As far as Covid goes, he told me no restaurants (not even outdoors) and nobody in my house to fix the sink without a mask on. I have to entertain my family outside. So basically, just what I’ve been doing since mid-March.

Two weeks ago I talked about my new archetype tarot cards and researching The Destroyer archetype. Because I’ve had other stuff I’ve had to do I didn’t get as into it as I would like as of yet. But you know what I did anyway? This is so crazy. Let me preface it by saying that lying on the couch too tired to actually do something gives me a lot of time to think. And you know what I think about? All I should be doing, all I want to be doing, and about new things to do. Insanely, I bought supplies to start an art journal. I am already missing writing, staring at the tarot boxes (Wild Unknown and Original), and not touching my SCRAP scrapbook project (fabric swatches and memories).  I need to face the fact that I am one of those people who always have to have projects going on. My dad was like that, too. I’m pretty sure there is a gene that causes it.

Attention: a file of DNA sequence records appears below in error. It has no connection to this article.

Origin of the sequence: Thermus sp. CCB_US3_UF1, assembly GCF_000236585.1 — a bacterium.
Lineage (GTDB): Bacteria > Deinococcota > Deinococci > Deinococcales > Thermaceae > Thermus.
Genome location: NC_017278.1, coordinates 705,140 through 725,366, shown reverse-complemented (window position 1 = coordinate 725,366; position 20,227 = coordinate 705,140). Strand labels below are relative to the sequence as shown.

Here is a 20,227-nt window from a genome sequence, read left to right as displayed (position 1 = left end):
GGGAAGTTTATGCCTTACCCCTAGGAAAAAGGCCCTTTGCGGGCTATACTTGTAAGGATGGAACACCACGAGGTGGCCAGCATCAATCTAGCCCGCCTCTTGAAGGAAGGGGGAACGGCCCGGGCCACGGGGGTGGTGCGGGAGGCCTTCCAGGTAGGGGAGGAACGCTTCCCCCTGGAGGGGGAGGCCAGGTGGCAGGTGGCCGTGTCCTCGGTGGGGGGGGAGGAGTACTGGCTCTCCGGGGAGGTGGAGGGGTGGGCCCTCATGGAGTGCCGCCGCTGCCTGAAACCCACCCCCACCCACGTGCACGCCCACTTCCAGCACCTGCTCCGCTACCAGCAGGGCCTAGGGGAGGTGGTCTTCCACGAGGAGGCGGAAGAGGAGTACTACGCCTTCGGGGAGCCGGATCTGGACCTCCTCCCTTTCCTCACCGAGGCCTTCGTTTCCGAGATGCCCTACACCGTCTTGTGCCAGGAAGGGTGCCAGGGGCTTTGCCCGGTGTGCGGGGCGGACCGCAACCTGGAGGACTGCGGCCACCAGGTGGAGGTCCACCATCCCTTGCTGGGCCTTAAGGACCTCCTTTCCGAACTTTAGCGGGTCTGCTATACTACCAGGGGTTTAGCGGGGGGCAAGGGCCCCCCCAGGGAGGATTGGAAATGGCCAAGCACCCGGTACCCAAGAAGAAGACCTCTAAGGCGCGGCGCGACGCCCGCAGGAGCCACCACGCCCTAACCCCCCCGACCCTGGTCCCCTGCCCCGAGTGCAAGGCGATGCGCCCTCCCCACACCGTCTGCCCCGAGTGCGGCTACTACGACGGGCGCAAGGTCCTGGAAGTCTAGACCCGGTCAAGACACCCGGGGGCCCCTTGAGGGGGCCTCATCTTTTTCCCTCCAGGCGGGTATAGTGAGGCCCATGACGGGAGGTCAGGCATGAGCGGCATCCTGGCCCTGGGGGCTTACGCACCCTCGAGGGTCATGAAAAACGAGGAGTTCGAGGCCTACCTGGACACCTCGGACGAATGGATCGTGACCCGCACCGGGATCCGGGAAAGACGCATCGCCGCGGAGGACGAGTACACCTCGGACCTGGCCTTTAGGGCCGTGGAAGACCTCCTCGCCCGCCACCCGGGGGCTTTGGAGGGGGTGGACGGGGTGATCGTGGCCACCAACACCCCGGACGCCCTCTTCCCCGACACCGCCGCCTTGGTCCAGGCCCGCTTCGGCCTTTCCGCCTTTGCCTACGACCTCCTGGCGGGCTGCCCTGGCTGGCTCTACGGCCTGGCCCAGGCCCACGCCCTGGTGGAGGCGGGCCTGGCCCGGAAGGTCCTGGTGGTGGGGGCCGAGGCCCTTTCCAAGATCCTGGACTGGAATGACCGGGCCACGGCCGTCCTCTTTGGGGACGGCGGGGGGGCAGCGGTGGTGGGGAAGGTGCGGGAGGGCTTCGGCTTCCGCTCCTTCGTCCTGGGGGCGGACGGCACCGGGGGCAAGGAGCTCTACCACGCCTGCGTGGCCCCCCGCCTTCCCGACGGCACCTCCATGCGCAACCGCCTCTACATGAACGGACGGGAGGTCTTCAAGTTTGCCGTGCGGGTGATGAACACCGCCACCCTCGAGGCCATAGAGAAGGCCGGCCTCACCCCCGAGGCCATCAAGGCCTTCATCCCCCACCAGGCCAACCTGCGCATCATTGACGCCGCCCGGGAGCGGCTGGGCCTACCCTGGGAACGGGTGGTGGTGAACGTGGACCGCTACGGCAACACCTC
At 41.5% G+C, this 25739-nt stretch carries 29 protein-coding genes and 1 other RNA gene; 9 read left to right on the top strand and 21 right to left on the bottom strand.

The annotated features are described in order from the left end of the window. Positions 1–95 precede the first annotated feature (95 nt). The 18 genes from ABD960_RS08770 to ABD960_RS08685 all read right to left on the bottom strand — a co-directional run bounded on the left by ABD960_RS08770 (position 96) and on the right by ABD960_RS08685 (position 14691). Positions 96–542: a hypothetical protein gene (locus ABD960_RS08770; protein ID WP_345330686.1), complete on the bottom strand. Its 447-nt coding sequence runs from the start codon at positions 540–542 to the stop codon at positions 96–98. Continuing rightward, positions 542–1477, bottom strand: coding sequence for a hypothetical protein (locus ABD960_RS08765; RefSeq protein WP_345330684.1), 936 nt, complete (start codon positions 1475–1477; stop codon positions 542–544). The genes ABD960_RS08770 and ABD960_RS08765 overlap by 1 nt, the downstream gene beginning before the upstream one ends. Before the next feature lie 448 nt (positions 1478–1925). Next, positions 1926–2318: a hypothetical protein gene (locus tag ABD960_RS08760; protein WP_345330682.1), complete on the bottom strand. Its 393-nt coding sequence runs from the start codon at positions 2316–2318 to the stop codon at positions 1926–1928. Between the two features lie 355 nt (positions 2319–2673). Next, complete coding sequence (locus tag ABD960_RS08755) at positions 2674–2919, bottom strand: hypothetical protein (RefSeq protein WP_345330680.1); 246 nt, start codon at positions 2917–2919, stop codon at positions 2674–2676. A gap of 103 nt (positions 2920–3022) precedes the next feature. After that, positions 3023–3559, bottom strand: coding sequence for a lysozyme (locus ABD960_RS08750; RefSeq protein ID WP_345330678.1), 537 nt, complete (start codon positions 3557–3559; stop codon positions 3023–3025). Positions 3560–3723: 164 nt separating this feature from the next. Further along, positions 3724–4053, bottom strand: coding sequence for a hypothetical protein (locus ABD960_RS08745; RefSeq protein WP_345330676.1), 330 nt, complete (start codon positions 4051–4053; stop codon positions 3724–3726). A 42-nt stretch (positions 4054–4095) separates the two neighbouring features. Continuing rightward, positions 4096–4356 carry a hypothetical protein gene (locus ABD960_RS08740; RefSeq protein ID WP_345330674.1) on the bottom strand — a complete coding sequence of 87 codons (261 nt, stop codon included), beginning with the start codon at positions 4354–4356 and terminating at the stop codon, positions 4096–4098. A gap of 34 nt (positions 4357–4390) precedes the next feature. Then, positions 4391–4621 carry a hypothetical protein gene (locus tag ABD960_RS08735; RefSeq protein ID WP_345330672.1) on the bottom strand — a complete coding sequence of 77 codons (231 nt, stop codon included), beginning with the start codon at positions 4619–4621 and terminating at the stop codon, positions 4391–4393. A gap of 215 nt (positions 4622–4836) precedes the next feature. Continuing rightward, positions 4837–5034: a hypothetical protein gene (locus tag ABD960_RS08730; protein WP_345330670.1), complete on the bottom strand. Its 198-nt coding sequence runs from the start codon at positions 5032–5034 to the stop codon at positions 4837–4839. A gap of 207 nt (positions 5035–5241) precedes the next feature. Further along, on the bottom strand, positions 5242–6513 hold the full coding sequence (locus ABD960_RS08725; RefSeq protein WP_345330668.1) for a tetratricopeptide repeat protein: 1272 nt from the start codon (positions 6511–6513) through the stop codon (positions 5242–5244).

I have watched more TV in the past month and a half than in the last year, I think. I’m not a TV person usually, but the gardener and I recorded all the October horror movies and have been watching them. Plus we love Professor T , a Belgian mystery show, and Baptiste, sequel to The Missing. The latter is filmed in Amsterdam and is more “typical” than the former. Professor T is a bit surprising and very endearing. Then on Netflix, on my laptop, I watched (by myself) The Haunting of Bly Manor. I found it interesting (the blind casting was very thought-provoking and problematic), but a little slow-moving. I’m also left with so many questions. [SPOILER ALERT!!!!! skip to next paragraph] For instance, if the ghosts originated with Viola, why was Dani haunted by her fiance even before she went to Bly? Wait, what about Miles? How did he survive? How did grownup Flora not recognize the names Bly and Owen, especially since Owen was at her wedding? Was Jamie really at Flora’s wedding or not? She seemed ghostlike to me, but she was still alive.

My daughter says the The Haunting of Hill House is not as slow, so I should watch it.

I am so blessed. I am not in much pain, and I have a good prognosis. I have everything I need at home (except people), and I live with the gardener and six pretty kitties so am not lonely. And nobody is waiting for me to finish that art journal ;).

With Covid on the rise, PLEASE STAY SAFE. No unnecessary risks. It’s not fair to yourself, to your loved ones, or to others, including healthcare workers. But then you knew all that.